25 October 2016, Thimphu: There are atleast 96 snow leopards roaming within the alpine regions of our country within the altitude range from 3920m to 6930m. There are atleast 31 in Jigme Dorji National Park (JDNP), 17 in Wangchuck Centennial National Park (WCNP), 9 in Jigme Khesar Strict Nature Reserve (JKSNR) and 6 in Paro Division with few more individuals in other areas, revealed a nationwide survey carried out a team of national professionals from Department of Forest and Park Services. The finding was revealed during the celebration of fourth International Snow Leopard Day on Sunday, 23rd October 2016 at Centenary Park, Thimphu.
“Bhutan joins other global communities to celebrate this important day and proudly declares an estimated 96 individuals to be found across the mountainous terrain of Northern Bhutan,” states the press release, adding, “Bhutan might be the only unique place where this species thrive in shared landscape with the nomadic herders.”
Addressing the gathering, the Agriculture Minister, Lyonpo Yeshey Dorji said, “For the first time, we know how many snow leopards live across the kingdom of Bhutan. Lyonpo added that Bhutan is the first snow leopard range country to have carried out a national snow leopard survey, a crucial step towards understanding and saving the important, rare and endangered species. “This historic survey will allow us to devise the most appropriate management plan to conserve this remarkable big cat, their prey base and habitat,” he said. Lyonpo attributed such success in conservation to the visionary King and environmental champion, His Majesty the fourth King and His Majesty the King.
The survey also revealed the presence of snow leopard for the first time in JKSNR and Paro Territorial Forest Division, since they were able to capture images of its presence in these areas.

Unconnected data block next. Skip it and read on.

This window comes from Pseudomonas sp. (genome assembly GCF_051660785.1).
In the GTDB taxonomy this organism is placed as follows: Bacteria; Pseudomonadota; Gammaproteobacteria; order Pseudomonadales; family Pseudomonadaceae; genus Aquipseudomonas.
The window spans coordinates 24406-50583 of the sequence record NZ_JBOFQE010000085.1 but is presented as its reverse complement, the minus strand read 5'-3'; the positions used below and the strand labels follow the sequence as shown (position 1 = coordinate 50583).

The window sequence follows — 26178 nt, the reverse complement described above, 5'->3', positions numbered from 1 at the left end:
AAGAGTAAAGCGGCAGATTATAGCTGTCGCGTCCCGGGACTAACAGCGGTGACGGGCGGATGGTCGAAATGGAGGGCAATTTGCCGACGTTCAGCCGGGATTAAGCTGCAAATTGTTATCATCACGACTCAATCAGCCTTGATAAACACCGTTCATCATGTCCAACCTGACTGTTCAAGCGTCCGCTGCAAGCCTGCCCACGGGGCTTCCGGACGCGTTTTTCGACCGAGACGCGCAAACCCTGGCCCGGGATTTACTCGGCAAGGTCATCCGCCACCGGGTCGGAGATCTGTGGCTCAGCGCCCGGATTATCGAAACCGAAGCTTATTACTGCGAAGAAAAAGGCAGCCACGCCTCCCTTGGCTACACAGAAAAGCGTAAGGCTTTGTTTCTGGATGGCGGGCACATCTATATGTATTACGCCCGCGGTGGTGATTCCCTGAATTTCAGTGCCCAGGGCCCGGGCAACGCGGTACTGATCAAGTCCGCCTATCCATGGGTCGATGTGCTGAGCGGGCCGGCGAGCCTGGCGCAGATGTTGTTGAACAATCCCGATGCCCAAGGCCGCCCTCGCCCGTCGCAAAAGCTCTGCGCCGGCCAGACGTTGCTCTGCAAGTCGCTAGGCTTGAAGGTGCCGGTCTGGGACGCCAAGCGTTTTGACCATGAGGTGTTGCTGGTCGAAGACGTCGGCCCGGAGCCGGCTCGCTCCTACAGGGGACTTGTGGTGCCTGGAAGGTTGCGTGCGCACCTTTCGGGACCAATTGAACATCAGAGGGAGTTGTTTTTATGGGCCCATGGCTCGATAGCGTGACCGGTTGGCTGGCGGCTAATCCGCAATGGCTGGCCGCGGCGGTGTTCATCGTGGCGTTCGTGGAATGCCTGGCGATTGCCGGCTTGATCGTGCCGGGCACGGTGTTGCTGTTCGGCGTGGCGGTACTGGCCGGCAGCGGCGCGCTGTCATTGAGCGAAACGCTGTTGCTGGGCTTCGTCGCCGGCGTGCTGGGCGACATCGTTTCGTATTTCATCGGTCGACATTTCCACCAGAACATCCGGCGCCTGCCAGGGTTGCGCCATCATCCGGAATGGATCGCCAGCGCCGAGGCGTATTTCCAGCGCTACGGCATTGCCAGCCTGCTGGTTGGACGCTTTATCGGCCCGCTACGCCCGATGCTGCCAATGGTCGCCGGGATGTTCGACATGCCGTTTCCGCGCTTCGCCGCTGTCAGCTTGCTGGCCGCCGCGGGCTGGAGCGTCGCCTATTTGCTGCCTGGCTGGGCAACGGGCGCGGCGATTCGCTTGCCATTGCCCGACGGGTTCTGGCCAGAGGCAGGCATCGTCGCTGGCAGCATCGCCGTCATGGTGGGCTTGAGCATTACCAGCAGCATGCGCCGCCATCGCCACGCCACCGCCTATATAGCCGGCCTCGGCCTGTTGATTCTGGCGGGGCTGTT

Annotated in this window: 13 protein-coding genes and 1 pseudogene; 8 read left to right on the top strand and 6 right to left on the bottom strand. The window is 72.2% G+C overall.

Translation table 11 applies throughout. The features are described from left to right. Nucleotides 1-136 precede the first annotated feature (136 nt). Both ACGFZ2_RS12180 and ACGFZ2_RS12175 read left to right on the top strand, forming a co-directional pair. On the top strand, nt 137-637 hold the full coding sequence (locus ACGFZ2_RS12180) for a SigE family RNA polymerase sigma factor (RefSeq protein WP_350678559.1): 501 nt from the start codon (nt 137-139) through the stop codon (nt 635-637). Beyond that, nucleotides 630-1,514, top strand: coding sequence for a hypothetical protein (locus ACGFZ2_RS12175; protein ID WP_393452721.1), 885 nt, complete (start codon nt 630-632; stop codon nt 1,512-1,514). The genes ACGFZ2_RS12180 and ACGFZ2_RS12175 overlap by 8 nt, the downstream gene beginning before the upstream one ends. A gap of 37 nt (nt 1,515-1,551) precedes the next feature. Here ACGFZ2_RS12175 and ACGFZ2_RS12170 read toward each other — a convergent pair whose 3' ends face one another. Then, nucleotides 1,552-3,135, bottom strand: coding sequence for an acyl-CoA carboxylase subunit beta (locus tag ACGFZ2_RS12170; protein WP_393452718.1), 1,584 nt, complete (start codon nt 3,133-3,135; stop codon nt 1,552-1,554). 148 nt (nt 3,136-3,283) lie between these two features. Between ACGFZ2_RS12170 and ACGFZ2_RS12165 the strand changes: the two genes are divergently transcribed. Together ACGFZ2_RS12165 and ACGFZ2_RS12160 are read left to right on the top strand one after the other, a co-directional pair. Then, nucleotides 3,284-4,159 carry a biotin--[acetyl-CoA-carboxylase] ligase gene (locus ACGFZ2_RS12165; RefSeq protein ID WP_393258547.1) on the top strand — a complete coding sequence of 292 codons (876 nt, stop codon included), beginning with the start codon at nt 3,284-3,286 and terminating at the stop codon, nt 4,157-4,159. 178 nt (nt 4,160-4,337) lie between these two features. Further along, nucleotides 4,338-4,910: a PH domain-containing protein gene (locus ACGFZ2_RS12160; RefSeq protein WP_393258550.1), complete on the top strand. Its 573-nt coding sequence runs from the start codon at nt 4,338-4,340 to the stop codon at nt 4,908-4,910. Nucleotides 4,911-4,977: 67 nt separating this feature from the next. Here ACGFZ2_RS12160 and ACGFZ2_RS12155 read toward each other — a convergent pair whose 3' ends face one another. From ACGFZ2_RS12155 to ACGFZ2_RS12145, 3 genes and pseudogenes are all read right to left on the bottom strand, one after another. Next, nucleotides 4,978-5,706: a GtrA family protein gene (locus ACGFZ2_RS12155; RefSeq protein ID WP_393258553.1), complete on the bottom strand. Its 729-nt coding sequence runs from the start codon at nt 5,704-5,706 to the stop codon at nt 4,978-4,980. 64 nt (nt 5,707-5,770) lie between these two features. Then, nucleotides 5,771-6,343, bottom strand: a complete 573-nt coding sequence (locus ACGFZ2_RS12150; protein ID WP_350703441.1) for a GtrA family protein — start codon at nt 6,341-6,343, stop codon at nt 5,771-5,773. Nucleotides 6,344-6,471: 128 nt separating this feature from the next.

“There is a healthy snow leopard population, including in parts of the country we did not expect to find them, and there is still huge potential for growth,” said officials of Bhutan’s Wildlife Conservation Division. “This survey finding proves that Bhutan is a critical habitat for the snow leopard in the Eastern Himalayan region.”
“In many areas, populations appear to be declining due to retaliatory killings by herders who lose livestock to snow leopards, habitat loss and degradation, dwindling prey species and poaching for illegal trade. Climate change will exacerbate many of these direct threats and Bhutan being no exception to these emerging threats,” stated the press release
The celebration of 4th International Snow Leopard Day in Bhutan, with the theme “Ensuring harmonious co-existence of snow-leopards and Bhutanese Highlanders in a shared landscape”. was joined by Hon’ble Lyonpo Yeshey Dorji, Hon’ble Lyonpo Chenkyab Dorji, representatives from the donor agencies, De-Suups, Teachers and Students from Thimphu Thromde, officials from Ministry of Agriculture and Forest.
The World Wildlife Fund (WWF), Global Environmental Facility (GEF-5), World Bank (WB), Bhutan Trust Fund for Environmental Conservation (BTFEC), Nature and Biodiversity Union of Germany (NABU), International Fund for Animal Welfare-Wildlife Trust of India (IFAW-WTI) and Royal Government of Bhutan supported the surveys.
Reported by: Ugyen Tshering, ICS
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